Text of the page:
Colony-level non-associative plasticity of alarm responses in the stingless honey bee, Tetragonisca angustula

  • Christopher M. JerniganEmail author
  • Justas Birgiolas
  • Cora McHugh
  • David W. Roubik
  • William T. Wcislo
  • Brian H. Smith
Original Article


In ants, bees, and other social Hymenoptera, alarm pheromones are widely employed to coordinate colony nest defense. In that context, alarm pheromones elicit innate species-specific defensive behaviors. Therefore, in terms of classical conditioning, an alarm pheromone could act as an unconditioned stimulus (US). Here, we test this hypothesis by establishing whether repeated exposure to alarm pheromone in different testing contexts modifies the alarm response. We evaluate colony-level alarm responses in the stingless bee, Tetragonisca angustula, which has a morphologically distinct guard caste. First, we describe the overall topology of defense behaviors in the presence of an alarm pheromone. Second, we show that repeated, regular exposure to synthetic alarm pheromone reduces different components of the alarm response, and memory of that exposure decays over time. This observed decrease followed by recovery occurs over different time frames and is consistent with behavioral habituation. We further tested whether the alarm pheromone can act as a US to classically condition guards to modify their defense behaviors in the presence of a novel (conditioned) stimulus (CS). We found no consistent changes in the response to the CS. Our study demonstrates the possibility that colony-level alarm responses can be adaptively modified by experience in response to changing environmental threats. Further studies are now needed to reveal the extent of these habituation-like responses in regard to other pheromones, the potential mechanisms that underlie this phenomenon, and the range of adaptive contexts in which they function at the colony level.

Significance statement

Pheromones are classically thought to elicit stereotyped action patterns. Here, we test the idea that responses to pheromones are plastic and show characteristics of an unconditioned stimulus. This study demonstrates clear non-associative plasticity in the colony-level response to alarm pheromone, in the stingless honey bee, Tetragonisca angustula. Colonies of T. angustula show habituation-like responses across multiple measures to repeated stimulation of their alarm pheromone. We therefore demonstrate that colony-level responses to pheromones are adaptively plastic. Finally, we failed to demonstrate colony-level conditioning using alarm pheromone as the unconditioned stimulus; however, these findings and others warrant further investigation.


Stingless honey bee Tetragonisca angustula Colony-level plasticity Colony defense Alarm pheromone 



We would like to thank Sonia Villa and Erik Rohner for their support helping to analyze video recordings. We would also like to thank Richard C. Gerkin for input on the analyses, and the anonymous reviewers for their comments on the manuscript.

Funding information

C. M. Jernigan was supported by joint grants from Arizona State University and the Smithsonian Tropical Research Institute during data collection, and teaching assistantships from Arizona State University, School of Life Sciences. J. Birgiolas was supported by an Arizona State University Interdisciplinary Graduate Program in Neuroscience fellowship and NIH grants F31DC016811 to JB and R01MH1006674 to Sharon M. Crook. This work was also supported by an award from NIH-NIGMS (GM113967) to BHS.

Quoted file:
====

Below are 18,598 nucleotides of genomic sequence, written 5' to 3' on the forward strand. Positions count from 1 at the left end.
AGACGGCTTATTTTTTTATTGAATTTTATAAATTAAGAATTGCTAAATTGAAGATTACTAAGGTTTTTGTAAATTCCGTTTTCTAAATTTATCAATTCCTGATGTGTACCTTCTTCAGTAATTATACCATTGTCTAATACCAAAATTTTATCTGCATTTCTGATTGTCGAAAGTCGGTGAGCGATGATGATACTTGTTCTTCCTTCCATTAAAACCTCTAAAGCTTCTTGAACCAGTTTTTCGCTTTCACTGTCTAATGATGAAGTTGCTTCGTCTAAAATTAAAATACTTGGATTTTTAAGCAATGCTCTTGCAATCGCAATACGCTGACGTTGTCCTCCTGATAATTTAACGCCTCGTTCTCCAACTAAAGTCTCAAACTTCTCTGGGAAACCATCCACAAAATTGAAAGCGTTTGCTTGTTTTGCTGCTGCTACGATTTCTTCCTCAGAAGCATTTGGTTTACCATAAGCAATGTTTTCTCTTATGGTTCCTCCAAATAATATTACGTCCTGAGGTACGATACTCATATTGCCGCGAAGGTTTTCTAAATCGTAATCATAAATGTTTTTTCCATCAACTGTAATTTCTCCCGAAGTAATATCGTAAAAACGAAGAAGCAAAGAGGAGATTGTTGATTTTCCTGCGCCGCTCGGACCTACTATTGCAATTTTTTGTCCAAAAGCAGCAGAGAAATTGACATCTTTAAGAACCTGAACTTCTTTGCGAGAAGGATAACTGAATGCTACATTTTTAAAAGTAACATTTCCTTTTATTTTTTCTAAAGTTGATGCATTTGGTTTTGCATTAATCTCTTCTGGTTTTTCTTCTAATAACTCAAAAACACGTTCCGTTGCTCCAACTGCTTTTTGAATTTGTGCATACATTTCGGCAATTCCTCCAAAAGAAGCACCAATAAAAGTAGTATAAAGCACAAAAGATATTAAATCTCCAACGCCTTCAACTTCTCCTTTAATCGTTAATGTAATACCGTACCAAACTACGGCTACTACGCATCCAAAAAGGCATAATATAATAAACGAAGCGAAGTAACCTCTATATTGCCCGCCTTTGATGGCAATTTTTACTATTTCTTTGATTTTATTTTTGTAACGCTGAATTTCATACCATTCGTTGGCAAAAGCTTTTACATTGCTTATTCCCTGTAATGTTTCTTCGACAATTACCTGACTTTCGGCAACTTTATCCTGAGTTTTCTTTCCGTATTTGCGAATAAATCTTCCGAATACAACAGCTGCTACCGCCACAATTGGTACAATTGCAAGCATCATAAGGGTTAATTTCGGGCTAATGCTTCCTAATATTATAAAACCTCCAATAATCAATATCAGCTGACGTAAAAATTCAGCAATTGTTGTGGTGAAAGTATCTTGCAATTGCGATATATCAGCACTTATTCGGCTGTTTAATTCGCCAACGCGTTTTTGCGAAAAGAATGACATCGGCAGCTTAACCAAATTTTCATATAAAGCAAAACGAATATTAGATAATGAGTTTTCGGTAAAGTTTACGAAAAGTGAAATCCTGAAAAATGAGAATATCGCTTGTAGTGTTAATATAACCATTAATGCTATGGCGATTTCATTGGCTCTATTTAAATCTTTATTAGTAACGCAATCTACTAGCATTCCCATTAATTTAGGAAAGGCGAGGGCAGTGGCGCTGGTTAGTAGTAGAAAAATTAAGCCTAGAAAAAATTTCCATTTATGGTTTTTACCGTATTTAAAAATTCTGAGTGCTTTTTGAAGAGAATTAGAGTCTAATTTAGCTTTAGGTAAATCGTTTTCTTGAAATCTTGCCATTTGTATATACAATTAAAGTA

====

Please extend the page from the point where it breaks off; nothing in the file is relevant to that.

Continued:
Supplementary material

265_2018_2471_MOESM1_ESM.pdf (10.5 mb)
Figure S1 A. Diagram of attack by Tetragonisca angustula (left) on potential robber bee presented to hovering guards (right). B. A photograph of T. anglustula (upper-right), which performed a “death grip” on the wing of a stingless bee raider (left, Trigona sp.). The potential raider was observed near the T. angustula nest and was likely scouting to recruit a raid on the T. angustula nest. (PDF 10789 kb)
265_2018_2471_MOESM2_ESM.pdf (598 kb)
Figure S2 The mean change in guard number from just before (pre-AP) to during synthetic alarm pheromone presentation (AP). There is also an unaccounted change in total guard number from before to after AP presentation, represented by the unaccounted change column. Error bars represent standard error from the mean. (two-tailed, one sample Student’s t test ***p < 0.001) Standing: two-tailed t test, t-value = − 6.81, df = 32, p<<<0.001; hovering: t test, t-value = 6.69, df = 32, p<<<0.001, unaccounted difference: t test, t-value = 3.648, df = 32, p < 0.001). Analysis of a total of 34 observation periods during AP stimulation of 6 colonies. (PDF 597 kb)
265_2018_2471_MOESM3_ESM.pdf (1.3 mb)
Figure S3 A. The mean net inflow of bees before (PR), during (AP) and after (PO) synthetic alarm pheromone presentation pooled by time of day. All morning presentations are denoted in light gray and all afternoon presentations are denoted in dark gray (PR: ANOVA, F-value = 0.103, df = 1, p = 0.05, AP: ANOVA, F-value = 1.01, df = 1, p = 0.32, PO: ANOVA, F-value = 0.004, df = 5, p = 0.948). Error bars represent standard error of the mean. Analysis of a total of 212 observations of 6 colonies, and 3 periods of stimulation before during and after AP. B. The mean percent change in flight activity (measured by frame-to-frame changes in video pixels) from mineral oil (MO) to synthetic alarm pheromone presentation (AP) presentation pooled by time of day presented (ANOVA, F-value = 0.483, df = 1, p = 0.495). Error bars represent standard error of the mean. Analysis of 55 observations of 6 colonies. C. The mean number of guards during mineral oil (MO) presentation pooled by time of day. Column shading as in “A.” No effect of time of day on the number of standing guards (F-value = 1.47, df = 1, p = 0.2330) but a significant effect of time as reported by Grüter et al. (2011) (ANOVA, F-value = 5.84, df = 1, p = 0.02). Error bars represent standard error of the mean (Tukey HSD *p < 0.05). Analysis of 37 observations of 6 colonies during MO stimulation. D. The mean number of guards during synthetic alarm pheromone (AP) presentation pooled by time of day. Column shading as in “A.” During AP there was a significant effect of time of day on both the number of standing (ANOVA, F-value = 6.158, df = 1, p = 0.0180) and hovering guards (ANOVA, F-value = 5.494, df = 1, p = 0.015). Error bars represent standard error of the mean (Tukey HSD *p < 0.05). Analysis of 37 observations of 6 colonies during AP stimulation. (PDF 1353 kb)